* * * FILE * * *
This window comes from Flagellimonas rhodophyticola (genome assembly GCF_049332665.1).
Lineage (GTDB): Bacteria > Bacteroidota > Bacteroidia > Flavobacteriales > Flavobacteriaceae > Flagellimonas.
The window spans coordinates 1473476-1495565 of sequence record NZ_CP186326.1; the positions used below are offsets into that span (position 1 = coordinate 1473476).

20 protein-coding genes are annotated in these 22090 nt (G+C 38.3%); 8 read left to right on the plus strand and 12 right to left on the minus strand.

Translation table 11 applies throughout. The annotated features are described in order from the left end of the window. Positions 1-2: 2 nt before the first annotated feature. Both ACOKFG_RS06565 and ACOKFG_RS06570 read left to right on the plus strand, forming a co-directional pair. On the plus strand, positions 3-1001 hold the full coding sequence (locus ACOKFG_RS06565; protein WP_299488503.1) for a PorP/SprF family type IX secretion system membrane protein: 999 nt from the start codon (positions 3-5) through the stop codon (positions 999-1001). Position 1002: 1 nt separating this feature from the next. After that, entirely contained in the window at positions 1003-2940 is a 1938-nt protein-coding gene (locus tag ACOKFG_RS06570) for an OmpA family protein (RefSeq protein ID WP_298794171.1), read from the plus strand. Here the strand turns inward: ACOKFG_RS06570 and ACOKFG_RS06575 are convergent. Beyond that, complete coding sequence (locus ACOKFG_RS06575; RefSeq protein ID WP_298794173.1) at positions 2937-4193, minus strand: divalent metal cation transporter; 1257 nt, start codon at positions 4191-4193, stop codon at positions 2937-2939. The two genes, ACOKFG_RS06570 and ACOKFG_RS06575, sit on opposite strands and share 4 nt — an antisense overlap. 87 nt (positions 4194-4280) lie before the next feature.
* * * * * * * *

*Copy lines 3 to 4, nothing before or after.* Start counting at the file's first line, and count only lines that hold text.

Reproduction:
The window spans coordinates 1473476-1495565 of sequence record NZ_CP186326.1; the positions used below are offsets into that span (position 1 = coordinate 1473476).

20 protein-coding genes are annotated in these 22090 nt (G+C 38.3%); 8 read left to right on the plus strand and 12 right to left on the minus strand.